How to Keep Your Home’s Electrical System STRESS-FREE This Summer
The weather is heating up, and with it the load on your electrical system. Don’t let the stress pile up. Protect your electrical system – and your wallet – from the stresses of summer with the help of these simple tips.
Take a load off.
Is your electrical system bearing the burden of your poor appliances choices? Don’t become a victim of “operator error” by overlooking these seasonal adjustments to appliance use:
Don’t blow it.
Heating and cooling comprises from 30-50 percent of your electric bill, making it one of the biggest stressors on your electrical system. However there are many ways to reduce that stress, including…
- Keeping your air filter clean.
- Scheduling a professional cleaning and tune-up once a year.
- Clearing your outdoor system and indoor vents of debris and blockages.
- Addressing ductwork leaks.
- Setting your system on 85 degrees when you’re not home, or…
- Installing a programmable thermostat.
Keep your cool.
Your refrigerator is among the largest consumers of energy in your home. Keep a lid on energy consumption by…
- Ensuring seals are clean and tight.
- Verifying proper operating temperate: 37°-40°F in the refrigerator and 0°-5°F in the freezer.
Keep things from boiling over.
Water heating is typically the third largest energy expense in your home. The hotter the temperature of the water, and the more used, the harder your electrical system is forced to keep up with the heating demands. Summer is hot enough! Cool your use by…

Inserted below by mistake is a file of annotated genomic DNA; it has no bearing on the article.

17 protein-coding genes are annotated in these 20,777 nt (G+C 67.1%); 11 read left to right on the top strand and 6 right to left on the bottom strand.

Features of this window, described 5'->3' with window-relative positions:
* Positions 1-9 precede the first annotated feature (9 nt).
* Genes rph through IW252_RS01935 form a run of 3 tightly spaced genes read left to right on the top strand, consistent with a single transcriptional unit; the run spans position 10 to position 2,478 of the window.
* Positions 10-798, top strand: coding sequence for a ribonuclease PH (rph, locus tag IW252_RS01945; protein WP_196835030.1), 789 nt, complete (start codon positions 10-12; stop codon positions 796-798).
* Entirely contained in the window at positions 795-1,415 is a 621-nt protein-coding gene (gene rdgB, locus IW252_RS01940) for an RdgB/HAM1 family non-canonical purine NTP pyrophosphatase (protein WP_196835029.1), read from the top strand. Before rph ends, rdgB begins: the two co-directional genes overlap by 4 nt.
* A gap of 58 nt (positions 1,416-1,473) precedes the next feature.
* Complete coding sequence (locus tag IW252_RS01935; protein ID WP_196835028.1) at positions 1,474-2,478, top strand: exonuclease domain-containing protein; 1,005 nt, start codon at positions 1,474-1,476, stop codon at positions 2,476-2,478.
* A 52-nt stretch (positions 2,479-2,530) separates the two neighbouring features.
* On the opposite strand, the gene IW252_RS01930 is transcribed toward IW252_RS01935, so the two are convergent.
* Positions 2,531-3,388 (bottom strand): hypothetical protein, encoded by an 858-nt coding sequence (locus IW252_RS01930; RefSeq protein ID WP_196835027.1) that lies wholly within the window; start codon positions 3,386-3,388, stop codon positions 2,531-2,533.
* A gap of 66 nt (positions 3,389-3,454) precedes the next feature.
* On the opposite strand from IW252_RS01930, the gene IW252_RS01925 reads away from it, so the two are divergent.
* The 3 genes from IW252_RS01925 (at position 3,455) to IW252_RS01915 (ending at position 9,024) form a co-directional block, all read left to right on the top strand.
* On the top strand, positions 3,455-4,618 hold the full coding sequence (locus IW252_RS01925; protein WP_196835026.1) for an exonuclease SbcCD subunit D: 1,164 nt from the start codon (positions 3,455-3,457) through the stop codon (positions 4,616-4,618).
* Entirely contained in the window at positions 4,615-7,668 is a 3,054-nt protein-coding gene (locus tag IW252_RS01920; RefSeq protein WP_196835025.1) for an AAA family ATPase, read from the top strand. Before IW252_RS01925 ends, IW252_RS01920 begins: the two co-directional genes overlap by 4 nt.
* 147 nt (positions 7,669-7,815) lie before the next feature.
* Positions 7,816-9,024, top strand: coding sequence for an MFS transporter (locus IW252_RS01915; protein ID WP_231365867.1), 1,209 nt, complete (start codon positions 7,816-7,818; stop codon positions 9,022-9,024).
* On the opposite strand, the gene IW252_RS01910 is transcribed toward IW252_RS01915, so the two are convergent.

- Setting water heater temperature to 120 degrees.
- Properly insulating your tank.
- Taking a shower instead of a bath.
- Turning hot water – and your heater – off when you don’t need it.
Hanging clothes on the line rather than running the dryer, the second largest energy-consuming appliance in your home, can keep your home and energy bills from becoming too hot to handle.
Fire up the grill.
Using your stovetop or oven in summer’s heat can really put a strain on your air conditioner and electrical system. Save some dough and maintain comfort by firing up your grill instead.
Reduce appliance stress.
Today’s homes use a multitude of gadgets and appliances that can cause a considerable amount of stress to your electrical system. Give your system the TLC it deserves:
Flip the switch.
Turning off items that are not in use rather than letting them run –lights, laptop and mobile devices, TVs, radios, and more – can take a lot of pressure off your electrical system. How much? Lighting in the average home accounts for 12 percent, and electronic devices another 10-15. Whew!
Vampire power can really drain you, sucking up 5 percent of your power bill or more – all for nothing. Among the biggest offenders putting a strain on your electrical system (even when they’re turned off): TVs, computers, microwaves, cell phone chargers… anything with a power adaptor, indicator light, standby function, or clock. Unplug these items or plug them into a power strip, flipping them off when they’re not in use.
Your electrical system can suffer stress from issues outside of your home as well. Are you closing your eyes to these electrical stressors from your home’s great outdoors?
Stay out of the spotlight.
Outdoor lighting fixtures are heavily used and a great place to take a load off. Updating to more modern technology for outdoor lighting such as motion sensors, timers, and photocells for sensing daylight, in addition to CFL and LED bulb technology, can not only save a pretty penny in energy wasted on unnecessary illumination, but boost security as well.
Reinforce your protective shell.
Is the outdoors infringing on your indoors? Your home’s thermal envelope – the outer walls, windows, doors, floors, ceiling – may need support in the form of adequate insulation and air sealing to keep your home comfortable and help you avoid the stress of unnecessarily high energy bills. Ease the hardship on your wires and your wallet by putting this on the top of your priority list.
If you need help with any of your home electrical needs, please contact us using the contact form or call (702) 567-2777.